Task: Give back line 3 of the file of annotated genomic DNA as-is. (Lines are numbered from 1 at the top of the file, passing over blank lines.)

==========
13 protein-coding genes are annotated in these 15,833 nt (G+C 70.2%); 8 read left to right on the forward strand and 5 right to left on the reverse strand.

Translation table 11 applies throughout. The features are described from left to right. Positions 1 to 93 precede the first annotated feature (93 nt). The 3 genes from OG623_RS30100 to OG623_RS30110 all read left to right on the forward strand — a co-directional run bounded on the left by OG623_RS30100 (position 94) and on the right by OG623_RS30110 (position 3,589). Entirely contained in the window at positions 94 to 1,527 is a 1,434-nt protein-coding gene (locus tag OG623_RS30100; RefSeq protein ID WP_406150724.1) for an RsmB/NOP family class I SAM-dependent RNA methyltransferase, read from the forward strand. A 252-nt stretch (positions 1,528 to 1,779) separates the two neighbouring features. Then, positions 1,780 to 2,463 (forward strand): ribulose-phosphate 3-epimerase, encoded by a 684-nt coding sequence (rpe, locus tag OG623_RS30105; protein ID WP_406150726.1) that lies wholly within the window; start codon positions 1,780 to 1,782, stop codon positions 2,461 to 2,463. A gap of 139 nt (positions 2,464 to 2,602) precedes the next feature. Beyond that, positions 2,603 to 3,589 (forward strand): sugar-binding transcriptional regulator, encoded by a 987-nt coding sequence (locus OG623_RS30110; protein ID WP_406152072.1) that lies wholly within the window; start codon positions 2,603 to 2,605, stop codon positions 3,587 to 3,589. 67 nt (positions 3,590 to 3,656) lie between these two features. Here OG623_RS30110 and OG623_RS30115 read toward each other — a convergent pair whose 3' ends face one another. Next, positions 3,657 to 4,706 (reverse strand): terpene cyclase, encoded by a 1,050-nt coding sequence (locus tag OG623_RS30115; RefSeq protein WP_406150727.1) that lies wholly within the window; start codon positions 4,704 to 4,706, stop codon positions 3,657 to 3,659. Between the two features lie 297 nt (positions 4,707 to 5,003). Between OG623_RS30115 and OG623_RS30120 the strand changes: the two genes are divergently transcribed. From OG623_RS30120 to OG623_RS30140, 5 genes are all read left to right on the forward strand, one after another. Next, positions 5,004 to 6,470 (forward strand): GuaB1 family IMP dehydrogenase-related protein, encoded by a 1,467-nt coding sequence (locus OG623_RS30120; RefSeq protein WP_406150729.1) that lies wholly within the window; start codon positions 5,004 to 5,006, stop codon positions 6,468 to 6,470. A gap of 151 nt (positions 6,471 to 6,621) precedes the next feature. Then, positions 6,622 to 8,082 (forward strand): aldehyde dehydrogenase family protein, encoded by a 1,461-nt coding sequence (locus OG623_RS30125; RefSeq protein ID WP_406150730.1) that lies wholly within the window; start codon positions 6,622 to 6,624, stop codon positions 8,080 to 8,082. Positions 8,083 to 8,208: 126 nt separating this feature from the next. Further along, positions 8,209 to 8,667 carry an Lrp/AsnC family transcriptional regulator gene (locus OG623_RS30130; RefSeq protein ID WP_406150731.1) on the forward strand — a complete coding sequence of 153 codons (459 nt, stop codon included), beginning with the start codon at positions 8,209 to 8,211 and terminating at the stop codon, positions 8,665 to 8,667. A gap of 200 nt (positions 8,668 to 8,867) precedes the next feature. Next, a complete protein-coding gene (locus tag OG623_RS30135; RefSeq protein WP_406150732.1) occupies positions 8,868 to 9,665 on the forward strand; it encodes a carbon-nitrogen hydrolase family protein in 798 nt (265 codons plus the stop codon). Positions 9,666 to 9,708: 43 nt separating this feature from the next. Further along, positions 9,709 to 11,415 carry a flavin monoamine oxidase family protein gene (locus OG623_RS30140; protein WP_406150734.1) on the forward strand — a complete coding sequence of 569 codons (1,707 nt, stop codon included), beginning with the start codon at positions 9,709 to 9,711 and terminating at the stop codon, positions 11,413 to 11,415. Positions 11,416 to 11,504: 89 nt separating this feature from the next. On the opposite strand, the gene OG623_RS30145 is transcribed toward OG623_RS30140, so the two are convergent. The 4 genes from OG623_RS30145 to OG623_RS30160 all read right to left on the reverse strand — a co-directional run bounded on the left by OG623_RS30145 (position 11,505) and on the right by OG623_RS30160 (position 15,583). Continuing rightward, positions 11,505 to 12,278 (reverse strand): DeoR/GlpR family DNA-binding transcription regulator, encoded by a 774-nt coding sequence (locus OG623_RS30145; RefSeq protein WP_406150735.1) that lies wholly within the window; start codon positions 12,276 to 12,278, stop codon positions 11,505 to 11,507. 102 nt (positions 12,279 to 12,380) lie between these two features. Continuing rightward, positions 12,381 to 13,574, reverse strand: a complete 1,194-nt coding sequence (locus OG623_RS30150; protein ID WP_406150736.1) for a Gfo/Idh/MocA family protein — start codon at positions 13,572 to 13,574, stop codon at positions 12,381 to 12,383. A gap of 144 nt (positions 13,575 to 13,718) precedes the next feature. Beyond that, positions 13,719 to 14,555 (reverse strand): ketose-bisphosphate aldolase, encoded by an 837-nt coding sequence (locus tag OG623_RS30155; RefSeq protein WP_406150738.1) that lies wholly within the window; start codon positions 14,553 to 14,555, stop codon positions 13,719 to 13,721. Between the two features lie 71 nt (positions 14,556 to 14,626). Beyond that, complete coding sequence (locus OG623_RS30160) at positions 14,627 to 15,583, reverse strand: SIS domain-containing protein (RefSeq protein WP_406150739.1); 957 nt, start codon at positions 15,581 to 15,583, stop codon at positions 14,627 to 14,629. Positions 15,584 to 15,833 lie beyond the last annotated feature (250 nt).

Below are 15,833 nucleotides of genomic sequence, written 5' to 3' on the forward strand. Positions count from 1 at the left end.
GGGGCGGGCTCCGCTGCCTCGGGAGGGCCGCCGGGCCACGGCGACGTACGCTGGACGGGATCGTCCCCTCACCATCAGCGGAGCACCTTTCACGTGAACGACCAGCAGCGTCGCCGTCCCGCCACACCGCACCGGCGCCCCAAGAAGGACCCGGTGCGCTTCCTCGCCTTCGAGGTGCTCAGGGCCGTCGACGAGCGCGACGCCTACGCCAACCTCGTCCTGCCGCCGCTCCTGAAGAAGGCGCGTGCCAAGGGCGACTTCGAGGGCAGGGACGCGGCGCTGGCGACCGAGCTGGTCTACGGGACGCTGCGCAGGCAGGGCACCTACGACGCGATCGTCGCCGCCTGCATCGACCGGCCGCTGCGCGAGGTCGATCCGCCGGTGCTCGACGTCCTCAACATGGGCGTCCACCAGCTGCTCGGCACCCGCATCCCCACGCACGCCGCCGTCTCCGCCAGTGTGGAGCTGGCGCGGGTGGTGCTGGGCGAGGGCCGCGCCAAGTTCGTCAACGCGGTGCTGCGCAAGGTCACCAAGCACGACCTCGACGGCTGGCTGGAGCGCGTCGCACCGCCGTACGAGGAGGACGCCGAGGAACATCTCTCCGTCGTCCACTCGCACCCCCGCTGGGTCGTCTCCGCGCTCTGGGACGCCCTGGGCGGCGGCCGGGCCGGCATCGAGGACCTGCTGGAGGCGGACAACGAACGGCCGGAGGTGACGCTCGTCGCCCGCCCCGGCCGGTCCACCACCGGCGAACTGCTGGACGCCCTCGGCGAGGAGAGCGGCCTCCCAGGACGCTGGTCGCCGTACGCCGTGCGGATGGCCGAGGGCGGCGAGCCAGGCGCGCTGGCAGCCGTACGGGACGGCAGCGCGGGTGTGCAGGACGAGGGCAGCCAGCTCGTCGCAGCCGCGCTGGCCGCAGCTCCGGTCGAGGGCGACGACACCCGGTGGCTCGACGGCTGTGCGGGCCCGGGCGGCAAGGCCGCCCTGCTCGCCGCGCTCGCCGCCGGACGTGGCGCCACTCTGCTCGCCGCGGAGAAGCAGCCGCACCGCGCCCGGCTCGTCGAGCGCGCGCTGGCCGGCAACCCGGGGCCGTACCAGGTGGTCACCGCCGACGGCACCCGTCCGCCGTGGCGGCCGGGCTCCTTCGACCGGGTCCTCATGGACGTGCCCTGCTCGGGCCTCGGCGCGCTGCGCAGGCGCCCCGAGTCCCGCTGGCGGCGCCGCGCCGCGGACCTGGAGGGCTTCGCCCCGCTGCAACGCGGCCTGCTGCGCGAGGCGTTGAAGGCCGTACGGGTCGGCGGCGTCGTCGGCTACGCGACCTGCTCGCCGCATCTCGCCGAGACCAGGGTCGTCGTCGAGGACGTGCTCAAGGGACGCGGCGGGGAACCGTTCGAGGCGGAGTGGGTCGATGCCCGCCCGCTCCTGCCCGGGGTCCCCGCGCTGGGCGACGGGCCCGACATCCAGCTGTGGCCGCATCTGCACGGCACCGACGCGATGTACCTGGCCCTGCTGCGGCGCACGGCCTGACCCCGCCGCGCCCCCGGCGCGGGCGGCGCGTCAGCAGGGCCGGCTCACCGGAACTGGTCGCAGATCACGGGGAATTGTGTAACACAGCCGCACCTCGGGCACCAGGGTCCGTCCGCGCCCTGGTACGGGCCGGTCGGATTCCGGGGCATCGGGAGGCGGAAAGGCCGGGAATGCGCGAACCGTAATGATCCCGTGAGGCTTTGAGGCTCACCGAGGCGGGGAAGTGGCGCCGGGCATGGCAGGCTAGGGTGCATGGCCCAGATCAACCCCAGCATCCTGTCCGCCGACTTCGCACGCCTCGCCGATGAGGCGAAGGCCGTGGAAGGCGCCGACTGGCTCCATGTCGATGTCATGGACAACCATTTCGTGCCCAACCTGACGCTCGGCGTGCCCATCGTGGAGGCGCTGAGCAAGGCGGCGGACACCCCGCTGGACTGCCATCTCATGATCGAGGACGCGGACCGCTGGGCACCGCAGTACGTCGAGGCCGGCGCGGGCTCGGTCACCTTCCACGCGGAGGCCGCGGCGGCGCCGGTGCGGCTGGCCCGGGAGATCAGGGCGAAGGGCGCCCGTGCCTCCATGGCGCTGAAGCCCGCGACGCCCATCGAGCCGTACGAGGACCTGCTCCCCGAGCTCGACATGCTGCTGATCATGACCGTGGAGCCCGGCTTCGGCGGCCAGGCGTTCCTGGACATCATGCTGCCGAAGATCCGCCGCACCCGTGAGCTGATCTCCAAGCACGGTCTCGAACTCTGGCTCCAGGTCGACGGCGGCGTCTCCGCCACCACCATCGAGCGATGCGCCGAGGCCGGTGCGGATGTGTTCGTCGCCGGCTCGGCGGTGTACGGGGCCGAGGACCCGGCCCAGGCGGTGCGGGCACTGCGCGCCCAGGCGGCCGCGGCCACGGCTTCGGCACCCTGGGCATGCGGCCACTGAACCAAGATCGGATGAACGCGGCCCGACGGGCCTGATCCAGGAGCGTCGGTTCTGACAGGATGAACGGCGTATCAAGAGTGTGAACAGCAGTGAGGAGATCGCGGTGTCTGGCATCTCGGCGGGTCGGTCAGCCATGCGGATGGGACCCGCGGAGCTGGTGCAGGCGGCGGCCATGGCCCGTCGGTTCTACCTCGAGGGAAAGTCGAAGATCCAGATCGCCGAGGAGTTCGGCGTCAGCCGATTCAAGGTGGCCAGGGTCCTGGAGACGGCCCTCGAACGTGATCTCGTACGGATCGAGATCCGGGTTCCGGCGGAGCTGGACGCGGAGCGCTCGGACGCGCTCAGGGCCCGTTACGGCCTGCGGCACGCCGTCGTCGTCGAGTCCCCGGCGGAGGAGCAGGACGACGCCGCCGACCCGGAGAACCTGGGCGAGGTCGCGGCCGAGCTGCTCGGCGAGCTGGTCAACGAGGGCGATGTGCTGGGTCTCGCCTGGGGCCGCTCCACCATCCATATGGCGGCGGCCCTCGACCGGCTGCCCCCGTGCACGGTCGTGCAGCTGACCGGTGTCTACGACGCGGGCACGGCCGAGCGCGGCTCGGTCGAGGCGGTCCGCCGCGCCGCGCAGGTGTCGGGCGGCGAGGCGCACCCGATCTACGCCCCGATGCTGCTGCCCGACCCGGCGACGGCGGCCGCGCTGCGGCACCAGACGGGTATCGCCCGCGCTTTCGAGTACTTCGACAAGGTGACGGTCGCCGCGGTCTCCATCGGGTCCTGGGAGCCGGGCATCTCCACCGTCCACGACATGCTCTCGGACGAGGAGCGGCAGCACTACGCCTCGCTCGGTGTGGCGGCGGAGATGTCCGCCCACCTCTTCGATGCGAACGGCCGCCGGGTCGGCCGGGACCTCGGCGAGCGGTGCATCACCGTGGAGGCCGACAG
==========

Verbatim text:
Below are 15,833 nucleotides of genomic sequence, written 5' to 3' on the forward strand. Positions count from 1 at the left end.